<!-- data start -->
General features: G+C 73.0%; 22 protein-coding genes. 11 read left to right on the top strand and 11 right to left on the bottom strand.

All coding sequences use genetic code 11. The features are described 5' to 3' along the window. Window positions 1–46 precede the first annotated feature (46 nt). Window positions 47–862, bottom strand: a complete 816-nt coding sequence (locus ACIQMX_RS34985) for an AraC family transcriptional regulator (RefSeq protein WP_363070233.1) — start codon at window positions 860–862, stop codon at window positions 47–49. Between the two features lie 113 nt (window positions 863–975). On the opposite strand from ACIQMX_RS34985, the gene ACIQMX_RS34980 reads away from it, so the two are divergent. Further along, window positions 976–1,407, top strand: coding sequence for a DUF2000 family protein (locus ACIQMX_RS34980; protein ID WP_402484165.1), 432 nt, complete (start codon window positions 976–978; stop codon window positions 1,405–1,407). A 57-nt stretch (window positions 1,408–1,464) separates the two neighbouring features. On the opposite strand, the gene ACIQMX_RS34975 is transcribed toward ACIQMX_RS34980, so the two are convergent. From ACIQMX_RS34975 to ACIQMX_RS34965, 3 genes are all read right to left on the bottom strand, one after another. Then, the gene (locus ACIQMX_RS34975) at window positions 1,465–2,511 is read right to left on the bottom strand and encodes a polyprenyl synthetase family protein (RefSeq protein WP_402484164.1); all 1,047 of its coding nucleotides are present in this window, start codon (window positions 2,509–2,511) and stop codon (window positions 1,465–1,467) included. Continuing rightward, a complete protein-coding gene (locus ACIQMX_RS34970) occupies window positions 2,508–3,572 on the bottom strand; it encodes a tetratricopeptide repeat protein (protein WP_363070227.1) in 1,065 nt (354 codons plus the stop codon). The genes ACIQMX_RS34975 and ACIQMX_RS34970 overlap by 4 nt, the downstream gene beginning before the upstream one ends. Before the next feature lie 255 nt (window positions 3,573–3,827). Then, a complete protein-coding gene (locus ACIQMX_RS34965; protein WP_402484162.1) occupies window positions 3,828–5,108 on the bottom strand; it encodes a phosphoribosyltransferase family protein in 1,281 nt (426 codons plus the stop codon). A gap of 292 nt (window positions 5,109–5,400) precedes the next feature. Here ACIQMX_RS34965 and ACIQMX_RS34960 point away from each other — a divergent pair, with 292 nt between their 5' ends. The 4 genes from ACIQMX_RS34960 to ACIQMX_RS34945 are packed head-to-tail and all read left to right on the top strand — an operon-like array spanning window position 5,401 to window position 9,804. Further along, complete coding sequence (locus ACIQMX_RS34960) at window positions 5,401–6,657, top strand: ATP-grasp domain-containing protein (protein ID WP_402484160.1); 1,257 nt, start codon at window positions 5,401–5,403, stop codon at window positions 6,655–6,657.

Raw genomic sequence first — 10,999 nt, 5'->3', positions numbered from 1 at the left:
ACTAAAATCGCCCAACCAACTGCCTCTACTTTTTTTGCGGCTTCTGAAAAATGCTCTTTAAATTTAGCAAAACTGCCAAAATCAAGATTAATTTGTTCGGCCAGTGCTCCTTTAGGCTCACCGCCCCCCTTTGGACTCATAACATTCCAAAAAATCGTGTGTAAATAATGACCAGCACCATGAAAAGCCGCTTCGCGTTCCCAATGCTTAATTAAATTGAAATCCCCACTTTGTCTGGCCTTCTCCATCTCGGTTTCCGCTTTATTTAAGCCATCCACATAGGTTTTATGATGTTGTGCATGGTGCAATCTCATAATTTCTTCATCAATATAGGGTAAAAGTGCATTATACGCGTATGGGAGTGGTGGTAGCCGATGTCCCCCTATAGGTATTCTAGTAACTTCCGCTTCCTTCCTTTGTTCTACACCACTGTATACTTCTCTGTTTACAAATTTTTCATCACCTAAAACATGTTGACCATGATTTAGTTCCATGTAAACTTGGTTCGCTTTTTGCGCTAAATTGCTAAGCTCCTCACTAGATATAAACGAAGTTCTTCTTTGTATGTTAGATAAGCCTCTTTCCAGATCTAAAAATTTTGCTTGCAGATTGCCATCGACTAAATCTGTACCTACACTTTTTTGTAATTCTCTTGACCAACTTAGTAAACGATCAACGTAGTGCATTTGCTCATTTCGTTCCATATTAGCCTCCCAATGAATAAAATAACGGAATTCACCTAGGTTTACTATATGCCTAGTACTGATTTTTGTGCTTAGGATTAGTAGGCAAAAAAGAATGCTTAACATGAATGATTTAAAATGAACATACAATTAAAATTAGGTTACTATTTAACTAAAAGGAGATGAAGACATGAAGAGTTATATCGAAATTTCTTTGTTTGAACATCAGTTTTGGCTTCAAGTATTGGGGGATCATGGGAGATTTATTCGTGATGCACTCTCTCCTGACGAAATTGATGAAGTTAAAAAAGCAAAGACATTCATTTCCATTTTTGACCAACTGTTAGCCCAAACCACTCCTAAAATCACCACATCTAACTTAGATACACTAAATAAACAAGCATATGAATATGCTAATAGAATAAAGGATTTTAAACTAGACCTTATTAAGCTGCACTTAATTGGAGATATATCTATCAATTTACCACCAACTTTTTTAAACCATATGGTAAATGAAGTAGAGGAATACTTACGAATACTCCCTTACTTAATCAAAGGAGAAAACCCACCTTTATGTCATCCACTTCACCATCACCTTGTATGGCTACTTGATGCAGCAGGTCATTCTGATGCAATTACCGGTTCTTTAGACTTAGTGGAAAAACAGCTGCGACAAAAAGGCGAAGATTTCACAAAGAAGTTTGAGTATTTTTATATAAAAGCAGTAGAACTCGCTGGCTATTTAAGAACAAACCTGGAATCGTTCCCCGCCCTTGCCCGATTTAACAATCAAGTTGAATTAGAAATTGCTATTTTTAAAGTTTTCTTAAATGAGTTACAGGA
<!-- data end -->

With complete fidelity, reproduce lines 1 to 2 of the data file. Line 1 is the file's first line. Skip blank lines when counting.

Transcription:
General features: G+C 73.0%; 22 protein-coding genes. 11 read left to right on the top strand and 11 right to left on the bottom strand.

All coding sequences use genetic code 11. The features are described 5' to 3' along the window. Window positions 1–46 precede the first annotated feature (46 nt). Window positions 47–862, bottom strand: a complete 816-nt coding sequence (locus ACIQMX_RS34985) for an AraC family transcriptional regulator (RefSeq protein WP_363070233.1) — start codon at window positions 860–862, stop codon at window positions 47–49. Between the two features lie 113 nt (window positions 863–975). On the opposite strand from ACIQMX_RS34985, the gene ACIQMX_RS34980 reads away from it, so the two are divergent. Further along, window positions 976–1,407, top strand: coding sequence for a DUF2000 family protein (locus ACIQMX_RS34980; protein ID WP_402484165.1), 432 nt, complete (start codon window positions 976–978; stop codon window positions 1,405–1,407). A 57-nt stretch (window positions 1,408–1,464) separates the two neighbouring features. On the opposite strand, the gene ACIQMX_RS34975 is transcribed toward ACIQMX_RS34980, so the two are convergent. From ACIQMX_RS34975 to ACIQMX_RS34965, 3 genes are all read right to left on the bottom strand, one after another. Then, the gene (locus ACIQMX_RS34975) at window positions 1,465–2,511 is read right to left on the bottom strand and encodes a polyprenyl synthetase family protein (RefSeq protein WP_402484164.1); all 1,047 of its coding nucleotides are present in this window, start codon (window positions 2,509–2,511) and stop codon (window positions 1,465–1,467) included. Continuing rightward, a complete protein-coding gene (locus ACIQMX_RS34970) occupies window positions 2,508–3,572 on the bottom strand; it encodes a tetratricopeptide repeat protein (protein WP_363070227.1) in 1,065 nt (354 codons plus the stop codon). The genes ACIQMX_RS34975 and ACIQMX_RS34970 overlap by 4 nt, the downstream gene beginning before the upstream one ends. Before the next feature lie 255 nt (window positions 3,573–3,827). Then, a complete protein-coding gene (locus ACIQMX_RS34965; protein WP_402484162.1) occupies window positions 3,828–5,108 on the bottom strand; it encodes a phosphoribosyltransferase family protein in 1,281 nt (426 codons plus the stop codon). A gap of 292 nt (window positions 5,109–5,400) precedes the next feature. Here ACIQMX_RS34965 and ACIQMX_RS34960 point away from each other — a divergent pair, with 292 nt between their 5' ends. The 4 genes from ACIQMX_RS34960 to ACIQMX_RS34945 are packed head-to-tail and all read left to right on the top strand — an operon-like array spanning window position 5,401 to window position 9,804. Further along, complete coding sequence (locus ACIQMX_RS34960) at window positions 5,401–6,657, top strand: ATP-grasp domain-containing protein (protein ID WP_402484160.1); 1,257 nt, start codon at window positions 5,401–5,403, stop codon at window positions 6,655–6,657.